year in one or other of the workshops that they regularly attend.
3) Third year students must submit an econometrics paper by February 1st.
Submitting the Dissertation. The
dissertation should make an original contribution to its field that demonstrates the
student's mastery of relevant resources and methods. Although the dissertation may
cover several related topics, it should have a unifying theme. The dissertation may
consist of several essays or one essay of sufficient scope. The dissertation is
guided by a committee of two Graduate School faculty advisors, at least one of whom must
be a member of the Economics Department, who serve also as readers. After a first
draft of the dissertation is completed, the Director of Graduate Studies appoints a third
reader. The student and the committee may recommend third readers, but the choice
remains with the Director of Graduate Studies, since the third reader serves as an
Expiration of Admission to Candidacy. Advancement
to candidacy expires ten years after the date it is granted, if no dissertation has been
submitted and approved in the intervening period.
Collaborative Work in the Dissertation. The
policy with respect to collaboration is to achieve a reasonable compromise between two
conflicting goals. While the Department wishes to encourage collaborative research
among students and between students and faculty, a dissertation should demonstrate the
student's ability to do independent research.
A substantial part of a dissertation should present work done and written solely by the
student. Specifically the dissertation should contain at least one substantial essay
written solely by the student. The dissertation committee and the Director of
Graduate Studies must approve the inclusion of collaborative work in the
dissertation. Students must acknowledge and describe any collaboration in the
preface of the dissertation.
These recommendations are NOT requirements.
Normal Sequence of Courses. During the fall
semester of the first year, students usually take Economics 500a (microeconomic theory),
510a (macroeconomic theory), 550a (econometrics I), and an economic history class which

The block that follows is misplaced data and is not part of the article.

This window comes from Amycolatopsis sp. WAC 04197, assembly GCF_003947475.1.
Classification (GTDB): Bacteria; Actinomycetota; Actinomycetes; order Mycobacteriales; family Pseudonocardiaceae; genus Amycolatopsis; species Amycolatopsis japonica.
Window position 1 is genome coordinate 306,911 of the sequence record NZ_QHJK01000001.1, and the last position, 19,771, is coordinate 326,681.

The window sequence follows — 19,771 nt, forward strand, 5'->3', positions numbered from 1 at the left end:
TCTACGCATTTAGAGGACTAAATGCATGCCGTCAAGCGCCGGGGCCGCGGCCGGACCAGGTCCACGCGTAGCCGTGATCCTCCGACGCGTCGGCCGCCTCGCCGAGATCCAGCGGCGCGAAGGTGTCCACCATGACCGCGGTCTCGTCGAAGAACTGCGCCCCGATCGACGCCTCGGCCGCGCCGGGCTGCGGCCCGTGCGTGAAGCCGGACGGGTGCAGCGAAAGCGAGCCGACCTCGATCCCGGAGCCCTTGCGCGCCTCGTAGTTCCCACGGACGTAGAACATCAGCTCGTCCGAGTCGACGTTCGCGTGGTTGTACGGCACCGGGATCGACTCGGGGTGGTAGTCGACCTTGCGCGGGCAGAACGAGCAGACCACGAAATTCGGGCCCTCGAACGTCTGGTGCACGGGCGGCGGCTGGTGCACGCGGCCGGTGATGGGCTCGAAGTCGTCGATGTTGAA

would satisfy the economic history requirement if a grade of at least HP were
obtained. In the following spring, they usually take Economics 501b (microeconomic
theory), 511b (macroeconomic theory), 551b (econometrics II), and a fourth course in
economics or related subjects, such as probability theory, mathematics, or finance. Some
students who are well prepared in econometrics may take an advanced econometrics course
instead of Economics 550a in the fall of their first year after consulting with the DGS
and appropriate econometrics faculty. Students take the comprehensive examination in
theory in May of the spring semester of their first year. If they fail the exam, then they
take it again in the following August.
During the second year, students normally take economics courses in specialized fields,
such as industrial organization, mathematical economics, international trade, public
finance, and so on. They may also take courses related to economics from other
departments. It is a good idea to work on the econometrics paper in the fall of the second
year. It is wise to take oral examinations in the spring of the second year, though some
prefer to delay the exam until the following fall, studying for it during the summer. By
the end of the second year, students should normally have accumulated at least 14 courses
with an HP average. During the fall of the second year, students should locate a faculty
adviser, who will advise them about their studies.
The third year should normally be devoted to finding a dissertation topic and beginning